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A senior medic has warned that it is too soon to start lifting coronavirus lockdown measures with intensive care units still “full to the rafters”.
MPs have called for schools in England to return before the current target date of March 8 and for all restrictions to be lifted by May when over-50s and vulnerable groups have been vaccinated.
But Boris Johnson said on Friday that it was “early days” to be considering easing England’s lockdown.
It comes as almost 11 million people have received their first vaccine with projected supplies prompting the possibility for enough doses for all UK adults by the end of June.
Anthony Gordon, professor of critical care medicine at Imperial College London, said ICUs were still "full to the rafters" and the public would have to wait longer for "relief".
Speaking on BBC Radio 4, Gordon said: “I think we’re all hoping that there is relief from all of this, from the lockdowns and so on eventually, but at the moment we are still very much in the thick of it for a little while longer.
“What I’m seeing is that we’re still extremely busy. We’ve expanded into these surge ICUs and they are still fully open and full with patients.”
As of Friday, a further 1,014 people had died within 28 days of testing positive for COVID-19 and there were another 19,114 lab-confirmed cases of coronavirus in the UK.
Watch: COVID-19: Government aims for all over-50s to be reached in vaccine drive
In a sign that the current restrictions are working, the reproduction number, or R-value, of coronavirus transmission across the UK fell to between 0.7 and 1, according to the latest government figures - down from between 0.7 and 1.1 last week.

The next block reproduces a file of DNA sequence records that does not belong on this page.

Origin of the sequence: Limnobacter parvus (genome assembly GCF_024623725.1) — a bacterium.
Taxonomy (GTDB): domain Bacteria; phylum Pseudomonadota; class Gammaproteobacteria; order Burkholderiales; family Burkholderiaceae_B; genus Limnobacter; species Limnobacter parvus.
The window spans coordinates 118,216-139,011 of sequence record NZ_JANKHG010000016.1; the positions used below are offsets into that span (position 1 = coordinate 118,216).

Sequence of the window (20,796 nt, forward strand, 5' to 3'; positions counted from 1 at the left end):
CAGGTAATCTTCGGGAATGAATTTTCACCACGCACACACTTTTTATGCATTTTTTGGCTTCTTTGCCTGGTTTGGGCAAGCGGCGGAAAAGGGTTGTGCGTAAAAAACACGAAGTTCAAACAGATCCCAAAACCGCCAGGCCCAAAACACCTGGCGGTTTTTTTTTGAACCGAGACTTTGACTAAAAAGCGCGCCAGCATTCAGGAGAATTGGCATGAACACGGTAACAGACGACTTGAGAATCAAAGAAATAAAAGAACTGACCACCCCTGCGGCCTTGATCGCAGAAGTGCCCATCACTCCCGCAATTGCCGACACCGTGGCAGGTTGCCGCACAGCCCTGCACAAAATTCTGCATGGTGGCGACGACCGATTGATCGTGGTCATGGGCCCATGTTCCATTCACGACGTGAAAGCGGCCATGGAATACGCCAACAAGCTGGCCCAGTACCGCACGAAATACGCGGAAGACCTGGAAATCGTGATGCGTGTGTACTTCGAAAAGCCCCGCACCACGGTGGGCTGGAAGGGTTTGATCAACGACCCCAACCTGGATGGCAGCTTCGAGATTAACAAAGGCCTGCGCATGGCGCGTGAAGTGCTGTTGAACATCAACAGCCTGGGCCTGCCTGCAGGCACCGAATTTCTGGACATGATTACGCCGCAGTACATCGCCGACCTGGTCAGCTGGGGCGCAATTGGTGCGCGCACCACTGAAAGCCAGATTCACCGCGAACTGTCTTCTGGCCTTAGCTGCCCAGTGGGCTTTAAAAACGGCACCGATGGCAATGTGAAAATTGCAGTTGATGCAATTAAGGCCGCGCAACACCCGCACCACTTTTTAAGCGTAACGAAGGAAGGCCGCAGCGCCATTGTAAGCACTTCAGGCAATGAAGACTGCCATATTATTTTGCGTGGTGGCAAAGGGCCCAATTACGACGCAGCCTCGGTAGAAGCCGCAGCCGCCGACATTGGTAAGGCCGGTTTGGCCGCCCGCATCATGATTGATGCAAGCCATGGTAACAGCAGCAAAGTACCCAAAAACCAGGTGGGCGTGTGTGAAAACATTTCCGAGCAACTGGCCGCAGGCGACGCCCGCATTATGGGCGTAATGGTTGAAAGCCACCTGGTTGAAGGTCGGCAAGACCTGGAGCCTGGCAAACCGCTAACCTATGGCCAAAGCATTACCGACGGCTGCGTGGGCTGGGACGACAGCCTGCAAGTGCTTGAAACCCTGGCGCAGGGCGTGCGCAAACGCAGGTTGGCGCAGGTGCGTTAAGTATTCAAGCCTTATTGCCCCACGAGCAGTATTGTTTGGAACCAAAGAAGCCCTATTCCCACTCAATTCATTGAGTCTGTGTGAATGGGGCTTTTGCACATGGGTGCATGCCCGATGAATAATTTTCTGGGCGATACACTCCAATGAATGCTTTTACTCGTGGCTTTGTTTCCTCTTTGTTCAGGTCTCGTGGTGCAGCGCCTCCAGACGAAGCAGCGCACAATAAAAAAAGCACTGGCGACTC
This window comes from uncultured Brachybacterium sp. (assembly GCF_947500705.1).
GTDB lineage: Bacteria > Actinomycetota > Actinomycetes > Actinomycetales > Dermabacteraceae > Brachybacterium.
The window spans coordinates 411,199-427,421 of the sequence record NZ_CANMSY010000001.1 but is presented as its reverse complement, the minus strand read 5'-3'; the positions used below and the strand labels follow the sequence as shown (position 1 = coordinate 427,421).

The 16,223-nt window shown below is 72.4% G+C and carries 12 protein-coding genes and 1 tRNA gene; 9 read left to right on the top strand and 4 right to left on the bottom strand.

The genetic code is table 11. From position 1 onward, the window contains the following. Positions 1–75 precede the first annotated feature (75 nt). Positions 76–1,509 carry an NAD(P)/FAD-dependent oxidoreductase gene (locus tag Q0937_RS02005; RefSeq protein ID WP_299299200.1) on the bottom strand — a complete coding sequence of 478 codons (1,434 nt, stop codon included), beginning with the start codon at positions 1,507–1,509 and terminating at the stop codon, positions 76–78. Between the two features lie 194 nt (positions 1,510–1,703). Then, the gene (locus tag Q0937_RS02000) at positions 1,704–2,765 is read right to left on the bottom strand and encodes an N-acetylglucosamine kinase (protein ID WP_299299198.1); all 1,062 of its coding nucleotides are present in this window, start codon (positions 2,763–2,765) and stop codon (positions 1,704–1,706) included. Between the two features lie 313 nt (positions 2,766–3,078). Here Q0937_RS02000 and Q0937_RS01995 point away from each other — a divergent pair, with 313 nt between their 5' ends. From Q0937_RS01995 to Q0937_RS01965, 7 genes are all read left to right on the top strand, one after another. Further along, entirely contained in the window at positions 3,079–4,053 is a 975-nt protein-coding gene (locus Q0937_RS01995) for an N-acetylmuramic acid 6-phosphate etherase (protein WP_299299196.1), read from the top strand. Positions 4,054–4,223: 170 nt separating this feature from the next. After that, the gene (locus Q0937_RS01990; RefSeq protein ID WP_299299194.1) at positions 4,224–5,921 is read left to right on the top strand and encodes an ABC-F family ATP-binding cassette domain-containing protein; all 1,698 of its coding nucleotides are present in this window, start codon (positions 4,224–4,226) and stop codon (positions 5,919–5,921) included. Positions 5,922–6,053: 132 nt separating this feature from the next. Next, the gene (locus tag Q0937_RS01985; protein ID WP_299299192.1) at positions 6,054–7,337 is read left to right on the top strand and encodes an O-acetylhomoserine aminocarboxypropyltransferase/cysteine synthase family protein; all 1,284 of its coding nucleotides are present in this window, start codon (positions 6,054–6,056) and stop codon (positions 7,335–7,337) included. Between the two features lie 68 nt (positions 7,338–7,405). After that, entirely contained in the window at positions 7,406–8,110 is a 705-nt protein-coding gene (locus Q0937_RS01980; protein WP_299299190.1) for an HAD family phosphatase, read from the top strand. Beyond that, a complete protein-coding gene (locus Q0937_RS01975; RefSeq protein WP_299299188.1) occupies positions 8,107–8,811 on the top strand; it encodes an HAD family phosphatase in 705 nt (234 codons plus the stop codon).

It has been suggested that, with falling case numbers, lockdown easing could pave the way for outdoor team and individual sports to resume, as well as outdoor gatherings, within weeks of schools returning in March.
The calls for classrooms to open after the half-term break come as the devolved administrations in Wales and Scotland both announced that some primary schools year groups will return by February 22.
The Times reported that non-essential shops were being pencilled in for reopening in April by Downing Street, with the prospect of fans being in stadiums in time for the European championships in June.
With the Prime Minister due to set out his road map for reopening society later this month, the Sun reported that ministers are preparing to allow pubs to serve takeaway pints in April before fully reopening in May.
Meanwhile, the Telegraph said the prospect of dry pubs was being discussed as an option to allow bars to open their doors in April.
However, Government sources were dismissive about the idea, asking what the "point" of a pub without alcohol would be.
British Beer & Pub Association chief executive Emma McClarkin said: "Opening pubs without selling alcohol is not 'reopening' pubs at all."
Watch: COVID-19 surge testing in Worcestershire